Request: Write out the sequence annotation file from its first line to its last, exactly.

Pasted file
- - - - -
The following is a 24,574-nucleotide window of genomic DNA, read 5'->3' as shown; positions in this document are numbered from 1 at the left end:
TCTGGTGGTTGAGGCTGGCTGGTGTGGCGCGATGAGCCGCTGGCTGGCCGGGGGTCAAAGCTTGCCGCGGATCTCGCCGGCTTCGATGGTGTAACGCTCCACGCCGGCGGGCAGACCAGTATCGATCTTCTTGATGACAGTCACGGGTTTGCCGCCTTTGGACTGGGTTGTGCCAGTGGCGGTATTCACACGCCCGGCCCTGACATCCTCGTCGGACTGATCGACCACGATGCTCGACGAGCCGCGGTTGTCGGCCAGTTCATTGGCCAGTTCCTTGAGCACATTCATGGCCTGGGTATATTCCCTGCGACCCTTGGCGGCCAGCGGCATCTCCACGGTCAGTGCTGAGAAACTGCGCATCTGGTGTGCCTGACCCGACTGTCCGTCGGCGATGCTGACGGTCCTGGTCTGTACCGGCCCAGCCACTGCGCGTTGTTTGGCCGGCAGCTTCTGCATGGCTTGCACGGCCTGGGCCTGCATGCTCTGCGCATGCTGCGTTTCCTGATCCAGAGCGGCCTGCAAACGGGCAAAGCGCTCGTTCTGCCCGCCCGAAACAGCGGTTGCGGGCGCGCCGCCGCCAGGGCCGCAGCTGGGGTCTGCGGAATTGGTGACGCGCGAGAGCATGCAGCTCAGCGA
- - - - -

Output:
The following is a 24,574-nucleotide window of genomic DNA, read 5'->3' as shown; positions in this document are numbered from 1 at the left end:
TCTGGTGGTTGAGGCTGGCTGGTGTGGCGCGATGAGCCGCTGGCTGGCCGGGGGTCAAAGCTTGCCGCGGATCTCGCCGGCTTCGATGGTGTAACGCTCCACGCCGGCGGGCAGACCAGTATCGATCTTCTTGATGACAGTCACGGGTTTGCCGCCTTTGGACTGGGTTGTGCCAGTGGCGGTATTCACACGCCCGGCCCTGACATCCTCGTCGGACTGATCGACCACGATGCTCGACGAGCCGCGGTTGTCGGCCAGTTCATTGGCCAGTTCCTTGAGCACATTCATGGCCTGGGTATATTCCCTGCGACCCTTGGCGGCCAGCGGCATCTCCACGGTCAGTGCTGAGAAACTGCGCATCTGGTGTGCCTGACCCGACTGTCCGTCGGCGATGCTGACGGTCCTGGTCTGTACCGGCCCAGCCACTGCGCGTTGTTTGGCCGGCAGCTTCTGCATGGCTTGCACGGCCTGGGCCTGCATGCTCTGCGCATGCTGCGTTTCCTGATCCAGAGCGGCCTGCAAACGGGCAAAGCGCTCGTTCTGCCCGCCCGAAACAGCGGTTGCGGGCGCGCCGCCGCCAGGGCCGCAGCTGGGGTCTGCGGAATTGGTGACGCGCGAGAGCATGCAGCTCAGCGA